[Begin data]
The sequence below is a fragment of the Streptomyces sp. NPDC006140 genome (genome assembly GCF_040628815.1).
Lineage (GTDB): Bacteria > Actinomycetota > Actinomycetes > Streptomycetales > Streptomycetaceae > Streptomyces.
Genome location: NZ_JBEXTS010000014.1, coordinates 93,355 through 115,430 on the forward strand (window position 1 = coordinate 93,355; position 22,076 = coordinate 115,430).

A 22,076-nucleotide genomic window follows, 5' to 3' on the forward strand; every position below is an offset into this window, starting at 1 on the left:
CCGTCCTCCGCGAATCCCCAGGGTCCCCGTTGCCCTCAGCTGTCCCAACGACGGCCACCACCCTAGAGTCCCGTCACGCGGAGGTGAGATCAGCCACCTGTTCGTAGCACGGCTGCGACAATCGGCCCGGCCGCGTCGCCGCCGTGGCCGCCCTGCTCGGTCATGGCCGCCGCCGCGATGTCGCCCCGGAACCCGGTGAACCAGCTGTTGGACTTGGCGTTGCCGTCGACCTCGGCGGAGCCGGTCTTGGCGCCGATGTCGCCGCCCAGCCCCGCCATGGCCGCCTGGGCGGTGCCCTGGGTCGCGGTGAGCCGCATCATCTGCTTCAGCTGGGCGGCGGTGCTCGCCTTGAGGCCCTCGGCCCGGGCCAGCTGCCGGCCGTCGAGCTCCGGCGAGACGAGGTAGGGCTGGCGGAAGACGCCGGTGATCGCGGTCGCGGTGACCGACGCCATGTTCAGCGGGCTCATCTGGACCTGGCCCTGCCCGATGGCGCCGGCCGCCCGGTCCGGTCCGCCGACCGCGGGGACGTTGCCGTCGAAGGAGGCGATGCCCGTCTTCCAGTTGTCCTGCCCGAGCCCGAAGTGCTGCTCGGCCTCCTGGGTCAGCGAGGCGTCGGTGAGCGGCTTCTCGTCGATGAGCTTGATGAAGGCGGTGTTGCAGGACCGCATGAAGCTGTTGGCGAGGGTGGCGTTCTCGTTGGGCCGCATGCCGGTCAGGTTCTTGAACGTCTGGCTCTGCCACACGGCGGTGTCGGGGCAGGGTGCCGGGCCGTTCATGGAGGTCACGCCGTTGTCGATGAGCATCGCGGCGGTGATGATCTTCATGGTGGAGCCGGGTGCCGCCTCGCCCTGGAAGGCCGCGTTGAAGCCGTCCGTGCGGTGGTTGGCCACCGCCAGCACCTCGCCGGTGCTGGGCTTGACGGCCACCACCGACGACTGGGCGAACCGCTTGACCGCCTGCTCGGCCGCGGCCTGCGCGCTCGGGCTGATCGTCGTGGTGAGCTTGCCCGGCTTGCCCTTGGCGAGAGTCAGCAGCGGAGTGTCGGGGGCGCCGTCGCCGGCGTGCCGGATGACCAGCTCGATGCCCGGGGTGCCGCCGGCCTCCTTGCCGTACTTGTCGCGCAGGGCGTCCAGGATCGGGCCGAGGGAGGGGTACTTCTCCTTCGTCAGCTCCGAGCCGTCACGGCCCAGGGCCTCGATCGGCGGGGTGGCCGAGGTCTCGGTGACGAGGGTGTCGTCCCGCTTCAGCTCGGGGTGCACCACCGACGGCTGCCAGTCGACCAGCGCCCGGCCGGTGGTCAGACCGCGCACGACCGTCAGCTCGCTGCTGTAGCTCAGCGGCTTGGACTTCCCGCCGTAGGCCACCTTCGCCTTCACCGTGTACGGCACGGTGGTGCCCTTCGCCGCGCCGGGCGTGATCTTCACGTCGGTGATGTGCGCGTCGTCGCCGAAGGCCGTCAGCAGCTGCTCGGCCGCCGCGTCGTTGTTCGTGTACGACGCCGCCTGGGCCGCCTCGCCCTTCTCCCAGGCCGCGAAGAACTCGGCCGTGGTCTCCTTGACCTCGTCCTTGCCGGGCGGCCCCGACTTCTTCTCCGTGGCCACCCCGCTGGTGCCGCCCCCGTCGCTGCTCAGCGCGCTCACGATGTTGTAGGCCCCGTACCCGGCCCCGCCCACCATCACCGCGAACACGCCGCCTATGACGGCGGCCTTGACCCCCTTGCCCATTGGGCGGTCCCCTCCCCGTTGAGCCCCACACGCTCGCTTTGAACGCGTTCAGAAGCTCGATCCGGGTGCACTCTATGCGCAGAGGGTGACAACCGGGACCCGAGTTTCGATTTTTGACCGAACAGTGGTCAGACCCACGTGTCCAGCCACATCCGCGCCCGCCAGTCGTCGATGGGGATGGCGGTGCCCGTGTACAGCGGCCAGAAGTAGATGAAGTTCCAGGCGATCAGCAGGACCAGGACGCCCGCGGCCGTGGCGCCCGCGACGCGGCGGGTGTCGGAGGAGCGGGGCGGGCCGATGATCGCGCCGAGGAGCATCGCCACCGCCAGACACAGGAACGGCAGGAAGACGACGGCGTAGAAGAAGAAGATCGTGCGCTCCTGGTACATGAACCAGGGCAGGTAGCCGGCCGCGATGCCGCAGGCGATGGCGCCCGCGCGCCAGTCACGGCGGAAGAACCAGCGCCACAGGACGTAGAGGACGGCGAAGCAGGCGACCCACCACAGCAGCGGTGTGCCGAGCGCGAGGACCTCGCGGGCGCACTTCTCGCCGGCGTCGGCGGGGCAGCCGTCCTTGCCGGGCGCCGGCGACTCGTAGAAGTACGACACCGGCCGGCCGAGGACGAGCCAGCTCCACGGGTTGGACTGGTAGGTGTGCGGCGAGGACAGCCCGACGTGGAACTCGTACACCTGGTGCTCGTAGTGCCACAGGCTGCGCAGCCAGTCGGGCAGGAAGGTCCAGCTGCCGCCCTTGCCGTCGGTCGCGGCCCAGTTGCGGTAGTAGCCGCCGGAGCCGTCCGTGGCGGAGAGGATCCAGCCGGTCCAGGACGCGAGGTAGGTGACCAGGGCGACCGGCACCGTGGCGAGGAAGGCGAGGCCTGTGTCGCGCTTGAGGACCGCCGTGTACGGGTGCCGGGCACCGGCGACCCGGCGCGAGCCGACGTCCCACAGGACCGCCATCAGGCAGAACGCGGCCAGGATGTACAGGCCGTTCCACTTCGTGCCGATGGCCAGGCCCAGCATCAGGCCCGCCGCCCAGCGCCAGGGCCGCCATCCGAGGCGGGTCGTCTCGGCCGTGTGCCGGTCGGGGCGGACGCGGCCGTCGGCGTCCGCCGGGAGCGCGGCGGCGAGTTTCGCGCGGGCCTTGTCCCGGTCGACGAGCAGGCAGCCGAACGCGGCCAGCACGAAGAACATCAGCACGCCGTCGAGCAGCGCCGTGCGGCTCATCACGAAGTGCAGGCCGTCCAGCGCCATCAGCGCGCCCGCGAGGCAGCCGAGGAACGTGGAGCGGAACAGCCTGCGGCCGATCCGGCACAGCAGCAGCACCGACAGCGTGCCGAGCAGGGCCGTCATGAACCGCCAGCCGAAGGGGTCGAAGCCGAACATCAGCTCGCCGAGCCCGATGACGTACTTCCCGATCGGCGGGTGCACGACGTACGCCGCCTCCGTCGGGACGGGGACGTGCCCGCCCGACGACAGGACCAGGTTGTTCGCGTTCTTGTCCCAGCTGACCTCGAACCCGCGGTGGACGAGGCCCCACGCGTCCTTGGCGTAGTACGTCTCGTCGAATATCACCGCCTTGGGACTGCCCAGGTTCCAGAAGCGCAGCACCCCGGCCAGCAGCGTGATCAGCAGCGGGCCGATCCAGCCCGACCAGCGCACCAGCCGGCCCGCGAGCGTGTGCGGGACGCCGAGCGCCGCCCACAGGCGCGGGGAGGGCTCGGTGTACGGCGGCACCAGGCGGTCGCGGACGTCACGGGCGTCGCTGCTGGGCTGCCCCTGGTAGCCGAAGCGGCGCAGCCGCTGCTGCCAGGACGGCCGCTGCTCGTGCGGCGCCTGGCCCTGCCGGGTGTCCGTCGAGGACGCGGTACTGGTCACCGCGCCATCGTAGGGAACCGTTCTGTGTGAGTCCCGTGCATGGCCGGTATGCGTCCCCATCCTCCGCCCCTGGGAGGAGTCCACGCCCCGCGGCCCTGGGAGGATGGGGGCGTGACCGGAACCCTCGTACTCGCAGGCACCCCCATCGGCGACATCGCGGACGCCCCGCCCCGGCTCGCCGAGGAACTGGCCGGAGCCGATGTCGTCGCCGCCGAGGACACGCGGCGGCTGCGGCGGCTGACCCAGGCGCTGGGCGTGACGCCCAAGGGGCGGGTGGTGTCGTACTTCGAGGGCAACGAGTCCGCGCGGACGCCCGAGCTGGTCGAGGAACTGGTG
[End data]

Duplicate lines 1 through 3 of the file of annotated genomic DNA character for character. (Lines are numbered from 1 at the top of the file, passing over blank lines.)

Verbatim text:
The sequence below is a fragment of the Streptomyces sp. NPDC006140 genome (genome assembly GCF_040628815.1).
Lineage (GTDB): Bacteria > Actinomycetota > Actinomycetes > Streptomycetales > Streptomycetaceae > Streptomyces.
Genome location: NZ_JBEXTS010000014.1, coordinates 93,355 through 115,430 on the forward strand (window position 1 = coordinate 93,355; position 22,076 = coordinate 115,430).